Sustainable farming is leader's passion
Lynda Murchison is no lightweight when it comes to the agricultural world.
She has worked in resource management in Canterbury for 18 years, for district councils, the regional council and Ngai Tahu.
She also runs her own consultancy, lectures part-time at the University of Canterbury in resource and environmental management, and has taken up the Roper Scholarship to study for a PhD, looking at environmental issues in New Zealand farming.
And as if that is not enough, she is also Federated Farmers North Canterbury's new provincial president. She is barely three months into her new role, but has hit the ground running.
Murchison and her husband Jock farm a dryland sheep and beef property in the Weka Pass, North Canterbury, and have lived in the area since 2005.
They hail from Lake Coleridge, where the Murchison family has farmed since 1878.
Murchison replaced Neil Stott, who was provincial president from 2010 and she was the sole nominee.
She speaks highly of Stott saying he was a "dedicated and committed president who worked hard for farmers and farming during some challenging times".
"He has also supported me as I moved into my new role," she said.
Murchison's passion is sustainable agriculture.
"I joined the executive of Federated Farmers to advocate for improved outcomes for farming, including opportunities for red meat and wool.
"Farmers are businessmen, making decisions which are relative to the business of farming, such as meat reform and land and water issues and one of the biggest issues facing them in the future will be land and water issues.
"Farmers tend to hide their environmental lights under their bushels and tolerate, at times, some unfair raps.
"Now even more, farmers need to be committed to sustainable farming practices and be brave enough to lead the management of land and water for the benefit of the whole of the community".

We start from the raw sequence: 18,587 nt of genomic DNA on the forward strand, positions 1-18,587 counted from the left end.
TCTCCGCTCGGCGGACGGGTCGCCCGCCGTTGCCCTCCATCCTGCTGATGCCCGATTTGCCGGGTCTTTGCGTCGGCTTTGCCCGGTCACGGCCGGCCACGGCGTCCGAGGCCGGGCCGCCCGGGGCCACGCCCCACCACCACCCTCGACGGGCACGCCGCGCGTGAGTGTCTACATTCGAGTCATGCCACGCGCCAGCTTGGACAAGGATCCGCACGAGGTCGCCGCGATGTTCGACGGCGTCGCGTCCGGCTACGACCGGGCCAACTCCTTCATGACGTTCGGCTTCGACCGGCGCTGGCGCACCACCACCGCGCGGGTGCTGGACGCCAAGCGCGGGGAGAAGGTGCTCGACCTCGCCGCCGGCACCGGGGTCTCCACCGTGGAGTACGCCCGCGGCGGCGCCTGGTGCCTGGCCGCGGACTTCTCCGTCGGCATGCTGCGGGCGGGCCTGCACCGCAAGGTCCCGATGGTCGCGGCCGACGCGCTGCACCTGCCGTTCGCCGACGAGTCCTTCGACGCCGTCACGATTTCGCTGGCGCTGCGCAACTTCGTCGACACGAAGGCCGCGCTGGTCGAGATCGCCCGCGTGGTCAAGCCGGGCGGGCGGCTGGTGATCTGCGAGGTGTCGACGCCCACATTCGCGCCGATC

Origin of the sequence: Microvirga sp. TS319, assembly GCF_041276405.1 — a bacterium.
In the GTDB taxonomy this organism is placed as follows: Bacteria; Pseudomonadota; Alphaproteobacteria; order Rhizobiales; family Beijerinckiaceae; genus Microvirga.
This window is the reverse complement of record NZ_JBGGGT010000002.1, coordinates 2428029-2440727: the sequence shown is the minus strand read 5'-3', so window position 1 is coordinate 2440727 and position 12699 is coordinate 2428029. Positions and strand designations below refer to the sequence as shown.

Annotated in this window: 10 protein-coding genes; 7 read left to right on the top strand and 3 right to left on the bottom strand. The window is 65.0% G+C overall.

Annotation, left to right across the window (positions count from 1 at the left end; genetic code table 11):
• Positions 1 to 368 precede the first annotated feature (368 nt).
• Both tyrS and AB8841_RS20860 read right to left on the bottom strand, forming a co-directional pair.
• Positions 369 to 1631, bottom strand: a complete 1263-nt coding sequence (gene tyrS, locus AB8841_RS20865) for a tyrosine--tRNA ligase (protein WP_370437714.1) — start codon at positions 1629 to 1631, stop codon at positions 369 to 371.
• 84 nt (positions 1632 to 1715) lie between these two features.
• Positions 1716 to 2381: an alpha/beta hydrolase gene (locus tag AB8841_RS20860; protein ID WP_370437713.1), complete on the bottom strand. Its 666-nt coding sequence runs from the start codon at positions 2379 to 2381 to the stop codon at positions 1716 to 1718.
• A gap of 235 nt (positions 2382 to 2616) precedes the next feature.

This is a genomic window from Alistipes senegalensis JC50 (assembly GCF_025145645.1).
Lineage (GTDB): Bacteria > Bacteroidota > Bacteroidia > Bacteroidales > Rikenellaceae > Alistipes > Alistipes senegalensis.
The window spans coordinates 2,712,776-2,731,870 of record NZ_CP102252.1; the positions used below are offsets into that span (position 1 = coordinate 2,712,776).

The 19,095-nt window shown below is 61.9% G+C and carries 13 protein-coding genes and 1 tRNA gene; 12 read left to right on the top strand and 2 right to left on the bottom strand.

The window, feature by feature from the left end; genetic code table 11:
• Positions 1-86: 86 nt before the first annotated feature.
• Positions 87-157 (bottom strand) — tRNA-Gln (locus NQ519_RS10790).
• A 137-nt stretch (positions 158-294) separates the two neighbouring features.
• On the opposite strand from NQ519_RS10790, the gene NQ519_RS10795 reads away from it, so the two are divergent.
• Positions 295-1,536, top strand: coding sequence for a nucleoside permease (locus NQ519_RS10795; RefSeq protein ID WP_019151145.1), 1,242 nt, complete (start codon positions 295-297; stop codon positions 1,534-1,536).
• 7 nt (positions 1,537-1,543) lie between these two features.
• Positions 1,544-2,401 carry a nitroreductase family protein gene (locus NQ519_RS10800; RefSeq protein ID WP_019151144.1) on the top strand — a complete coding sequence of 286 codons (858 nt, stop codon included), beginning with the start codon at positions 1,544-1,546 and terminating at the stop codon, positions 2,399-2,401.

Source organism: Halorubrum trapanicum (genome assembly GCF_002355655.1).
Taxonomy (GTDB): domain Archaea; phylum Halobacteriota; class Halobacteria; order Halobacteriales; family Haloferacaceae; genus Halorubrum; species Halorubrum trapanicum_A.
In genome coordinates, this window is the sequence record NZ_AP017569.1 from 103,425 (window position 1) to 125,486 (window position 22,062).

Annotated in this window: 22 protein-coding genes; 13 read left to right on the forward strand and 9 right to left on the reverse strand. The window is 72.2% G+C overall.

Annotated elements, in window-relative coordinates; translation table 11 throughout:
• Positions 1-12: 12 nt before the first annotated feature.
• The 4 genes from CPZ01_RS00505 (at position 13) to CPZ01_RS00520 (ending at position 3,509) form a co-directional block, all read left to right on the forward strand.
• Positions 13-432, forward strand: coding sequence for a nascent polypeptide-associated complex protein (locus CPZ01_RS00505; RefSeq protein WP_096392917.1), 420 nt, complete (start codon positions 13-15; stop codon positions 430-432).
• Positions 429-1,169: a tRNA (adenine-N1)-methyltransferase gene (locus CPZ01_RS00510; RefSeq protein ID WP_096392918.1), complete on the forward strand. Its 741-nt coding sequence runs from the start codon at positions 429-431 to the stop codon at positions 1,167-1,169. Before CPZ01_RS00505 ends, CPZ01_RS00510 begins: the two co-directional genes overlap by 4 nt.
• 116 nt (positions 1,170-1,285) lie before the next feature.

Communication is another of Murchison's prime platforms but, she admits, some issues, such as improved high speed broadband coverage remain work in progress.
"To have a collective resource [of farmers] we need good communication," she said.
"There are a lot of demands on farmers these days. They are being called on to be trustees of various organisations, including schools and they just don't have time for farmer meetings, so numbers fall and branches fold.
"Communication needs to be smarter so we can get the messages out electronically," she said.
Murchison also wants to work on bringing younger farmers into the organisation.
"We seem to lose them at Young Farmers' level and we need to make sure they understand Federated Farmers is not an old boys' group," she said.
"Once again, this is work in progress".
As well as her role as provincial president North Canterbury, Murchison is also the chairwoman of the North Canterbury Meat and Fibre sector.
■ The executive lineup at North Canterbury Federated Farmers is provincial senior vice-president and dairy spokesperson Vaughan Beazer; junior vice-president and Oxford dairy farmer Grant Evans; sharemilkers' chairman James Bourke; North Canterbury provincial support Lynda Donnelly; and North Canterbury field officer Pam Boland.
CENTRAL SOUTH ISLAND FARMER